In two weeks we’re leaving California for a summer full of warm nights, fireflies, our lively Ohio clan and my dream kitchen. I’ve been limping along here at chinese grandma during a prolonged transition year, and I want to thank you, kind friends, for sticking around even when I haven’t been at my best.
Bear with me, I should have more time to cook, write and breathe this summer.
As for my assorted collection of discoveries, food and otherwise…
Are four kids easier than three?
I laughed when I saw an NBC survey of moms early this month which indicated that three is the most stressful number of kids. I can say from experience that four kids does not get easier than three. I think what happens is that parents of big families quickly learn one of the Big Lessons in Life:
You are not in control.
And that realization is surprisingly stress-relieving, empowering and uplifting.
Of course a lot depends on the spacing and temperament of your kids, but this pretty much sums up my experience:
- One child – relentless
- Two children – frazzled
- Three children – breaking point
- Four children – total capitulation
Surrender, I’ve found, is a major step on the road to maturity as both a person and a parent. The defeated me is a better, more grateful, more relaxed person and parent than the uptight person who thought she was in control. And now I think it’s comically naive that I ever thought I was in charge.
Who knew the rooster-labeled, green-capped sriracha sauce that has become so ubiquitous in recent years is an American creation? I thought it was an import from southeast Asia until I read in this Los Angeles Times article that it was created 30 years ago in LA’s Chinatown.
Vietnamese-American founder David Tran first formulated his version of Thai chili sauce (apparently sriracha sauce from Thailand is quite different) in 1983 and has grown the company steadily since. With no advertising, just a strong focus on quality and value, sales have grown 20% a year to more than $60 million. A fantastic American story.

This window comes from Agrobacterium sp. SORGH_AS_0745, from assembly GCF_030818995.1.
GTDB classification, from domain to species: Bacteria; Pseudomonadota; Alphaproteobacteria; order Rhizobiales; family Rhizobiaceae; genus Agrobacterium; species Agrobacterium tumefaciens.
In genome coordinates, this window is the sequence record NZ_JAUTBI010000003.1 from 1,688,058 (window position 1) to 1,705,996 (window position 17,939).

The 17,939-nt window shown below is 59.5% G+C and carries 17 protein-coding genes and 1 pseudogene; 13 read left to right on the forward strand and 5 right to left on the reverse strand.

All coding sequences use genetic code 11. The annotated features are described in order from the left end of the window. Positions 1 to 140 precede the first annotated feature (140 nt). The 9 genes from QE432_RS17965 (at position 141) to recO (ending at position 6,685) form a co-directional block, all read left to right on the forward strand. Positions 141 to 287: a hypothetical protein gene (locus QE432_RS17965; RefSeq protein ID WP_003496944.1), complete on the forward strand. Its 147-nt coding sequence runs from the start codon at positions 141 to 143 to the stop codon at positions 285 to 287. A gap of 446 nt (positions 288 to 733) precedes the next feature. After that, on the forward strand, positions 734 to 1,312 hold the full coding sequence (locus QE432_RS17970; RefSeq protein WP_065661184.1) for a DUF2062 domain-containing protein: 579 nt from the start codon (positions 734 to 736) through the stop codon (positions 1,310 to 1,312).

A bus for groceries
I’m too picky to order groceries delivered, but for everything else I am a total Amazon Prime junkie. This NPR article, “How grocery home delivery may be greener than shlepping to the store,” makes me feel better the fact that our UPS guy in Ohio is like a family friend (hi, Mike!).
Cooking pasta without boiling
I’ve been using this passive pasta cooking method from the Kitchn, and it works surprisingly well. Bring water to a boil, add pasta, boil for a minute or two, cover and turn off the heat until done (don’t use this method if you are using a less-than-ideal quantity of water). It’s oddly peaceful to cook pasta without the gurgling water and steam. Just be sure to set your timer.
Too many choices
As I march through endless house-building decisions in advance of our summer away, I think often of the great TEDtalk by Barry Schwartz on the paradox of choice.
When it comes to choices, is more always better? The modern world offers vast variety, but instead of feeling empowered by the options, we often feel utterly paralyzed.
Not so long ago you could send someone to the store with a list: bread, butter, milk, eggs. Now it wouldn’t be nearly specific enough. Every item has a bewildering number of variations.